Row over village buildings approved for demolition after tech issues bar objectors from video meeting
FORMAL complaints have been lodged against the national park after technical issues stopped objectors speaking out against a controversial plan.
Problems surfaced with video conferencing when NPA planning members debated a proposal to demolish a set of buildings known as The Squirrels, in Brockenhurst, with a two-storey development incorporating a shop and holiday lets.
That upset objectors, including Brockenhurst Parish Council, with members complaining at its latest meeting that the NPA had been “undemocratic”. Members also urged unhappy locals, who have suggested the NPA revisit the decision, to start a petition and lobby their MP.
In response, NPA planning chief Steve Avery apologised and said he is willing to appear before parish councillors to discuss concerns they have over remote meetings.
“We are sorry the parish council were not able to speak at the meeting, and since the decision was taken a couple of residents have lodged formal complaints with the authority and these are now being dealt with under our complaints procedure,” Mr Avery said.
“Ultimately if the complainants remain unhappy, they can then refer their case to the local government ombudsman (LGO).”
Mr Avery stressed the NPA “went to great lengths” to help people attend meetings, setting up trials, testing connections and allowing speakers to familiarise themselves with the Microsoft Teams system.
“In this case, not all the invitations we sent out inviting participants to partake in the trial meetings were taken up,” he said. “We also ask speakers to let us have their comments in writing before the planning committee meeting in case they experience any connection problems and we can then read these out at the meeting, which we did in this case.”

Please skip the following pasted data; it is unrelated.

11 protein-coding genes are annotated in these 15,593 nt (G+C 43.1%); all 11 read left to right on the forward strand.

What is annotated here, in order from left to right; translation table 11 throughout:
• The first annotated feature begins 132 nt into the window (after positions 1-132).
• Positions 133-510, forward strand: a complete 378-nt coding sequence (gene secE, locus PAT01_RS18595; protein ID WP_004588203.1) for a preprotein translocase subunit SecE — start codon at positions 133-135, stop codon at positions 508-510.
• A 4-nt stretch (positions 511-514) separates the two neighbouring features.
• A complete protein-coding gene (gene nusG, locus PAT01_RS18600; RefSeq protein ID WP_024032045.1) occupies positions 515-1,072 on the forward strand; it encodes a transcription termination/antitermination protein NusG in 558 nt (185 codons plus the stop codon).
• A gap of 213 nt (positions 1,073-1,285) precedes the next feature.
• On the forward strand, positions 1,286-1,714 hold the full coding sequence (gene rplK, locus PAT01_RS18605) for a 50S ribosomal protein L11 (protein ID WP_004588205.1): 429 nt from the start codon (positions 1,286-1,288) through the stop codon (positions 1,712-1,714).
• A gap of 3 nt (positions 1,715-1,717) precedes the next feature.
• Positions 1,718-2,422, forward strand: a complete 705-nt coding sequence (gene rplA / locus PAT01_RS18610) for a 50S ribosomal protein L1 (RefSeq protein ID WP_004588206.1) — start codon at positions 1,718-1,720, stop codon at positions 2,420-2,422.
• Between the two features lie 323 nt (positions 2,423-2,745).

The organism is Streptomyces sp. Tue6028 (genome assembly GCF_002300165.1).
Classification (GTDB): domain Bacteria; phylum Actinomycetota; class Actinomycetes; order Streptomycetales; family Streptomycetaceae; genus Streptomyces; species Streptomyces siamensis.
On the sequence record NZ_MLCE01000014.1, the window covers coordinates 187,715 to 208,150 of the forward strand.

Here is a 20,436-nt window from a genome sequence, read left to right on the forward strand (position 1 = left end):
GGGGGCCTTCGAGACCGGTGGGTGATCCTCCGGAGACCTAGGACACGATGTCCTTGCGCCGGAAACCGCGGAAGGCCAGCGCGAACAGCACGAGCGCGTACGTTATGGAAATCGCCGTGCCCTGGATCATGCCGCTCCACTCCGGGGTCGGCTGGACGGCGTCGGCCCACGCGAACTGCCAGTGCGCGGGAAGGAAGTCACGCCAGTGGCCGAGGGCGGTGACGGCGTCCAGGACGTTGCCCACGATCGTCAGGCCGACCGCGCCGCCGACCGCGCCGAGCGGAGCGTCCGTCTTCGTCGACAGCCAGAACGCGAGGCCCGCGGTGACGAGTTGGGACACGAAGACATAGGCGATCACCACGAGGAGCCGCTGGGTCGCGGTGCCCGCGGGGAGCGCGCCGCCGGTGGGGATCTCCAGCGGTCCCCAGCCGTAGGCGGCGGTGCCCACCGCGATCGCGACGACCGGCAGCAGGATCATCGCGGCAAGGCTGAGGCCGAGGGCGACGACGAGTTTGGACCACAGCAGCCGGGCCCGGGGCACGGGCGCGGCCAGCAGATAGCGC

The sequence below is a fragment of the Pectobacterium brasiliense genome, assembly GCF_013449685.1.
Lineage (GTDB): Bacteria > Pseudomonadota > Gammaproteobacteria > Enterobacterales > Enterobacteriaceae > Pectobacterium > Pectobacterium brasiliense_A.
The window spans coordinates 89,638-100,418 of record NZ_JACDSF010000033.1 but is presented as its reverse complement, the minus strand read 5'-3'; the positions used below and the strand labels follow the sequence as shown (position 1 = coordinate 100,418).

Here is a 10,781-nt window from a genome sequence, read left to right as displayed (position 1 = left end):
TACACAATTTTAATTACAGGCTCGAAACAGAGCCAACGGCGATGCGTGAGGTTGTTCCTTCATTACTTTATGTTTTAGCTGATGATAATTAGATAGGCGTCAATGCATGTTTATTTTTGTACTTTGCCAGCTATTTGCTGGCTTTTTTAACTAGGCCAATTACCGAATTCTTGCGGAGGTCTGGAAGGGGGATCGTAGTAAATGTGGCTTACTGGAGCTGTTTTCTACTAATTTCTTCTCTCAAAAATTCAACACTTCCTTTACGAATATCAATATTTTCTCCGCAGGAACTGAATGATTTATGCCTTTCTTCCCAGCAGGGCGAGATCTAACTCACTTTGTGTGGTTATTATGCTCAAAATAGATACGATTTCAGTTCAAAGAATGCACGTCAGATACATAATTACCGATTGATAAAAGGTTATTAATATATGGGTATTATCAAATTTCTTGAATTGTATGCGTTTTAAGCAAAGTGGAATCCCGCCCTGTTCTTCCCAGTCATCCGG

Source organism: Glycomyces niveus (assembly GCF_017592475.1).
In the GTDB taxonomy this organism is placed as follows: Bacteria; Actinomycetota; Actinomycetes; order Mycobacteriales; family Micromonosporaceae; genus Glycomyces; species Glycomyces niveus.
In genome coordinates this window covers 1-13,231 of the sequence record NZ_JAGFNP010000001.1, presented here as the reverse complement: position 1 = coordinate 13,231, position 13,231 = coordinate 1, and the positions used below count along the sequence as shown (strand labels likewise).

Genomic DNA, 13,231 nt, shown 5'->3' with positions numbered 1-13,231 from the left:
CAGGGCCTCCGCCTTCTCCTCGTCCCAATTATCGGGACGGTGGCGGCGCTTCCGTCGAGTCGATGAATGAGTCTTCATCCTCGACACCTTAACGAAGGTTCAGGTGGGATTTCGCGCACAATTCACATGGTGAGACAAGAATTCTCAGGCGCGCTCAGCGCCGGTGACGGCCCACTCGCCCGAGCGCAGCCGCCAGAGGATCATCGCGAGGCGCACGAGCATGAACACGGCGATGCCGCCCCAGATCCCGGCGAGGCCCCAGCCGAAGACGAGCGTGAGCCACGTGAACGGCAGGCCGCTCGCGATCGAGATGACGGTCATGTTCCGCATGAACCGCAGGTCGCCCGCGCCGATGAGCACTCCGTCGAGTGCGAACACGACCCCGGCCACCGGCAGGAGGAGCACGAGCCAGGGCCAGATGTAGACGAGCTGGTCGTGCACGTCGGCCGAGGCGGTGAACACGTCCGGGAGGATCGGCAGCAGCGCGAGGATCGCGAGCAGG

Brockenhurst councillors revealed its planning representative, Cllr John Korbey, and applicant Farooq Ahmed were among those who could not log on to the debate.
Parish administration assistant Mina Beckett said the council wrote to Steve Avery pointing out it “had not been really that great for democracy” but in his reply he “sidestepped” the issue.
The council highlighted problems in relation to remote meetings needed to be solved otherwise they risked undermining public confidence in the system. “This is likely to lead to questions about decisions and real unhappiness with the way things are conducted,” she added.
As reported in the A&T the Squirrels, which were built in the early 20th century and are clad in timber and corrugated iron, are a familiar feature at the southern entrance to the village.
They are considered by the NPA to be non-designated heritage assets and described in local conservation character appraisals as “an important and rare survival of small shops from this period and should be preserved”.
In 2018 permission to demolish them was refused because of their heritage value, and it was suggested to restore them. But D&J Arthur Architects, which drew up the latest proposals, claimed the heritage interest was “fairly limited”.
Mr Farook said he bought the property to create a family business which would be run by his wife Tracy and son Jai, and he was not “looking to make a quick buck”.
The parish council had been opposed because of parking and over-development, while the Friends of Brockenhurst said more holiday flats “were not welcome” in the village and a shop or café “not desirable” since existing outlets were suffering because of the coronavirus pandemic.
The plan caused huge consternation in the village; Cllr Richard Wolstenholme said he had not known “something that has stirred up as much ill-feeling as this has”.
One objector, Marion Burden, was scathing of the NPA and its chief executive Alison Barnes, who she said had failed to honour a promise to “work with communities”.
Mrs Burden told the latest parish council meeting she believed Brockenhurst was “becoming an Airbnb suburb”, adding: “I know people are moving away because of what’s happening.
“I think the NPA remit seems to be solely to get in visitors; surely there’s a time when the area is saturated? There are 25 eateries in the town – not including shops you can pop in and get some food to go – are we becoming too big?” Mrs Burden asked.